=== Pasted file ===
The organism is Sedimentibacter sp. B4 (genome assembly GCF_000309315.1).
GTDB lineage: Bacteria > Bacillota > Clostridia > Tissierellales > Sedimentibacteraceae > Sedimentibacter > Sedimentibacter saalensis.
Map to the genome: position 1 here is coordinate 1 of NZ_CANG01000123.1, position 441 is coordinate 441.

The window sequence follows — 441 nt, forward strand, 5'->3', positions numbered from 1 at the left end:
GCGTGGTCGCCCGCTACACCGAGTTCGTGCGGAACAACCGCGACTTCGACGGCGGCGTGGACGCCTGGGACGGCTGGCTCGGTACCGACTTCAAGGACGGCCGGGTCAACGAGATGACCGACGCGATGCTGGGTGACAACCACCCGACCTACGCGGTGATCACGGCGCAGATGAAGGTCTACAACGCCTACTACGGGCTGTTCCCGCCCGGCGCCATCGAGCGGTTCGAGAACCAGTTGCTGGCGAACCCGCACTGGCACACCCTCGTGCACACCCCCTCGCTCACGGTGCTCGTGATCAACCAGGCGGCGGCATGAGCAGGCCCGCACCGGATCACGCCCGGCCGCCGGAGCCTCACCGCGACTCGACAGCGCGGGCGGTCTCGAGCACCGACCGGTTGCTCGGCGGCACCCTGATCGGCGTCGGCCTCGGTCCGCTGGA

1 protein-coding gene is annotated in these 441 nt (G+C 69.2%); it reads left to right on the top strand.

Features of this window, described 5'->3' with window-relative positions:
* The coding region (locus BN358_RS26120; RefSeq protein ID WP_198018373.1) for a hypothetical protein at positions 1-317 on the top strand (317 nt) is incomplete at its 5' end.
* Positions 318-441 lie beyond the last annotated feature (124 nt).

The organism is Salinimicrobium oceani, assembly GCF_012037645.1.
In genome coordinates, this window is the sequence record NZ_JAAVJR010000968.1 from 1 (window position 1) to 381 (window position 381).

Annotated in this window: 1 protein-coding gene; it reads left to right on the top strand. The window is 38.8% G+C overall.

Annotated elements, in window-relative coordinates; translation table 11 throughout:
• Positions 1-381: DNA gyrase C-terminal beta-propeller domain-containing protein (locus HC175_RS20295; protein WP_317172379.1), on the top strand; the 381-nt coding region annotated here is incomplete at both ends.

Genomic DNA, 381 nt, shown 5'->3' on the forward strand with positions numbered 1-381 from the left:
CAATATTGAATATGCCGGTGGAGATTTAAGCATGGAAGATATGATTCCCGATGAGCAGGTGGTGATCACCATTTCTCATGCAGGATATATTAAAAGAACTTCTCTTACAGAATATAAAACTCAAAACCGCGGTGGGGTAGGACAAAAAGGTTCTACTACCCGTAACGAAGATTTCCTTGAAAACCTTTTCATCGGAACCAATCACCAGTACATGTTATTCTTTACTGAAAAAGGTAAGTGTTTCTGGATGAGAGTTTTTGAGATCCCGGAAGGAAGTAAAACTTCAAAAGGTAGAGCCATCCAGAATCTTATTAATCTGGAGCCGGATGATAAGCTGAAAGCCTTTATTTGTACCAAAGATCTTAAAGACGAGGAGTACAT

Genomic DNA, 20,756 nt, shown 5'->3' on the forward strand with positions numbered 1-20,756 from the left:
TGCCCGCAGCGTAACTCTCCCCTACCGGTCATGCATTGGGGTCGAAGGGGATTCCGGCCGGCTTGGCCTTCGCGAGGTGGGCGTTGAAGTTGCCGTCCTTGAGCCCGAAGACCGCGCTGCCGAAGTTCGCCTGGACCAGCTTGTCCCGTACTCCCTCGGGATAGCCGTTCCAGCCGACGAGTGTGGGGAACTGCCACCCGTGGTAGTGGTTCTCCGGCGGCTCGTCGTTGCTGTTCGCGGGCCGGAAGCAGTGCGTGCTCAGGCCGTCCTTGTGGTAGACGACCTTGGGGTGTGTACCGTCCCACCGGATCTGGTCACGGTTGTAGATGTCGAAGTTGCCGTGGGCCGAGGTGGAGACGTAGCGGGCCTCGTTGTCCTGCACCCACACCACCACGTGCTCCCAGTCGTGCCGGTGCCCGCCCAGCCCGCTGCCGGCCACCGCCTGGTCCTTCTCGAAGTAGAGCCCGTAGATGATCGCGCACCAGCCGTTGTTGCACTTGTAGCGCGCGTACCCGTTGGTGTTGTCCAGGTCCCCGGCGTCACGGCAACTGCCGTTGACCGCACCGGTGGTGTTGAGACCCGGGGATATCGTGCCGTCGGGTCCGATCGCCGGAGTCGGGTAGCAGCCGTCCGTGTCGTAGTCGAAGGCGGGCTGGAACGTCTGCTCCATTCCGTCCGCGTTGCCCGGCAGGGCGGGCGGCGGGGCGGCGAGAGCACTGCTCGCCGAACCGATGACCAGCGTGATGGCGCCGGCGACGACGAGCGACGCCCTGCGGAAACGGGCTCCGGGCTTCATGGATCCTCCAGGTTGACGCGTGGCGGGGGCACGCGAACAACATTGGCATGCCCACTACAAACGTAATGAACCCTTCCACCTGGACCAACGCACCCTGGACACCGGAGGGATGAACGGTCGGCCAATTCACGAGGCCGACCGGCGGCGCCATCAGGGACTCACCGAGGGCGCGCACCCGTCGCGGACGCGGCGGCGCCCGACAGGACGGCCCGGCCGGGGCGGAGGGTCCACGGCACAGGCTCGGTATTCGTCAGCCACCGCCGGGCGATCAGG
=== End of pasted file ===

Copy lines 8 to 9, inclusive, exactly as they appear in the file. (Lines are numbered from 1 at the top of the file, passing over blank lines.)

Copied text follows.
* The coding region (locus BN358_RS26120; RefSeq protein ID WP_198018373.1) for a hypothetical protein at positions 1-317 on the top strand (317 nt) is incomplete at its 5' end.
* Positions 318-441 lie beyond the last annotated feature (124 nt).